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By unknown | Dec 05, 2008 | COMMENTS [ 0 ]

Riot Hlatshwayo

Riot Hlatshwayo

The Nazarene hall in Thulamahashe near Bushbuckridge was packed to capacity by family, relatives and colleagues who had come to pay their last respects to two top police officials who shot each other dead on Tuesday.

The service was for Mhala police station commissioner, Senior Superintendent Khazamula Freddy Baloyi, 50, and the station's head of investigations, Superintendent Boy Alfred Dlamini, 53.

Baloyi's family came all the way from Giyani, while the Dlamini's were from Bushbuckridge.

Captain David Hlatshwayo, who was the programme director, requested all to accept that death had taken place and that both families had lost their loved ones.

Baloyi's brother, Sikheto Basil Baloyi, a manager in the Limpopo department of public works in the Mopani district, told mourners that his family had accepted what had happened.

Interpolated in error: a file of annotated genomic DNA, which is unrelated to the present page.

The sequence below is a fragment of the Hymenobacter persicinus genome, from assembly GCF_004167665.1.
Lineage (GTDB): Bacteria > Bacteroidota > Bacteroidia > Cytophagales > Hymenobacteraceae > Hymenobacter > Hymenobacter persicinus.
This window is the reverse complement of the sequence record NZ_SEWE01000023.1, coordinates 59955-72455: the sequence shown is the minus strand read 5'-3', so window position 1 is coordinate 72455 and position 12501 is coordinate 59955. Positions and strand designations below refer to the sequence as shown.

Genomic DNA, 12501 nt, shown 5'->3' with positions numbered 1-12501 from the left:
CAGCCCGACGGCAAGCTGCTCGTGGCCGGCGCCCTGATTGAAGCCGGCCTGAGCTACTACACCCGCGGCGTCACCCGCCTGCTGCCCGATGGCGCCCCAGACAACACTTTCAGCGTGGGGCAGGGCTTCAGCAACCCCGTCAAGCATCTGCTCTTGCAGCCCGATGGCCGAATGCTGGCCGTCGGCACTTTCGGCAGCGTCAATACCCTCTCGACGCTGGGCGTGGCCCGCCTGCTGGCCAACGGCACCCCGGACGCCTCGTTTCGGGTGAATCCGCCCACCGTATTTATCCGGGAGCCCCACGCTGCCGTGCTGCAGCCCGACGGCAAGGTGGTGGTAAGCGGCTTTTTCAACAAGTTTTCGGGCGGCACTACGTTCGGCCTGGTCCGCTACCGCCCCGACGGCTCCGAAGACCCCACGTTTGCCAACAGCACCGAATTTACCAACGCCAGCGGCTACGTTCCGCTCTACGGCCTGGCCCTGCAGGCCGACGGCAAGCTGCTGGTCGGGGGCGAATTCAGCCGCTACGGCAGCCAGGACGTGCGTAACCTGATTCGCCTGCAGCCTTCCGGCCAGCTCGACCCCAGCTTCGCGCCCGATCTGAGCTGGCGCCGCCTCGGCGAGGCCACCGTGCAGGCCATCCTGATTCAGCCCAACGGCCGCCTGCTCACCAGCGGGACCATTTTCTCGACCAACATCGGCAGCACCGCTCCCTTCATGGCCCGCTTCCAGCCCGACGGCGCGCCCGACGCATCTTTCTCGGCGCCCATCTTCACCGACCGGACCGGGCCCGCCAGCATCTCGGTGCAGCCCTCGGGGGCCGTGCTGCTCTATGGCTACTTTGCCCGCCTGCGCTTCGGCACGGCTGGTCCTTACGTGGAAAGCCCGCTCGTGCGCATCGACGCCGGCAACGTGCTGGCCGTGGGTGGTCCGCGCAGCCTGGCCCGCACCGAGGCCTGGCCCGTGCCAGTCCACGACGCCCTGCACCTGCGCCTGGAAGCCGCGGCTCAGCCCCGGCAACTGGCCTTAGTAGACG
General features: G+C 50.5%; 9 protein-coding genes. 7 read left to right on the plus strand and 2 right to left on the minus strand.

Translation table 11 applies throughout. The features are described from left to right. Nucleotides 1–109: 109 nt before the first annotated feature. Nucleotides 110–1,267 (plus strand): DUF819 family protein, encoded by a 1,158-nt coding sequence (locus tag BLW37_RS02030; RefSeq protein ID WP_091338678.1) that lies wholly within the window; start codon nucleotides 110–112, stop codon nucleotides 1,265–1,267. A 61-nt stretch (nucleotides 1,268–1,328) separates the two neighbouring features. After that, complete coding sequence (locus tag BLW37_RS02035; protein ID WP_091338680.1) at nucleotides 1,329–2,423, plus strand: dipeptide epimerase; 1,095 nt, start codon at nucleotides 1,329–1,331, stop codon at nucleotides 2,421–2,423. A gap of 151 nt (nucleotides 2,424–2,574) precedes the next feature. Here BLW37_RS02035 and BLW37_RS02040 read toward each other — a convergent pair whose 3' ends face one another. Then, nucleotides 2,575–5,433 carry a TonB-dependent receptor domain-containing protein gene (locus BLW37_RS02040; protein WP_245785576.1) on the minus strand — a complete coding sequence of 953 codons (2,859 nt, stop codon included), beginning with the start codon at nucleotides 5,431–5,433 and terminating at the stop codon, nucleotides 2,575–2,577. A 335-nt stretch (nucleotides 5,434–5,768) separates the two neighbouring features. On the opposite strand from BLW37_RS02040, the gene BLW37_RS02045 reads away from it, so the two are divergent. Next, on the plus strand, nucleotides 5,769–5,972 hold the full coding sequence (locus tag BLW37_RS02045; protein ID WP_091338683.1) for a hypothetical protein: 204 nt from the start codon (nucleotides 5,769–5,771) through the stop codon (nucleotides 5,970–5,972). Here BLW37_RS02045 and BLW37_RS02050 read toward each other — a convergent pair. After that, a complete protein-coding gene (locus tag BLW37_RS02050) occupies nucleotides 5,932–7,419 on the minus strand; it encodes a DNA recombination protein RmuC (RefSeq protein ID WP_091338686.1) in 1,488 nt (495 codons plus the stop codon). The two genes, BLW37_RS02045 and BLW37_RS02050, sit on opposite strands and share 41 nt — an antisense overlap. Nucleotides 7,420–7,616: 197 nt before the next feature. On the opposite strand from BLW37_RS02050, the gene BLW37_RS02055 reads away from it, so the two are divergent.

"We have to accept death. We don't blame anyone for what happened. God knows his own plans," Baloyi said.

He described his late brother as a quiet person who left a legacy in the family as well as at his workplace.

"Let us all be united and allow the process to pass. God shall be with us," said Baloyi.

Moses Mathebula, chairman of the community policing forum, asked the dead men's colleagues to be united.

Inspector Nyiko Maluleke, who represented Popcru, said the organisation was proud of the two men because they respected the needs of the people as well as those of their colleagues.

"They had good leadership qualities," Maluleke said. "When the incident happened the Mhala police station was among the top five best stations in the province."

Theo Mnisi, a Mhala magistrate, told mourners that he found Inspector Louis Machavi, a court orderly, sitting on the bench with his palm under the chin.

"I joked with him saying he was tired though it was still in the morning. But I got the shock of my life when he told me about the deaths."

Abigail, Mercy and Nhlamulo, three of Baloyi's six children, sat quietly in the corner of the hall listening to speakers paying tribute to their father.


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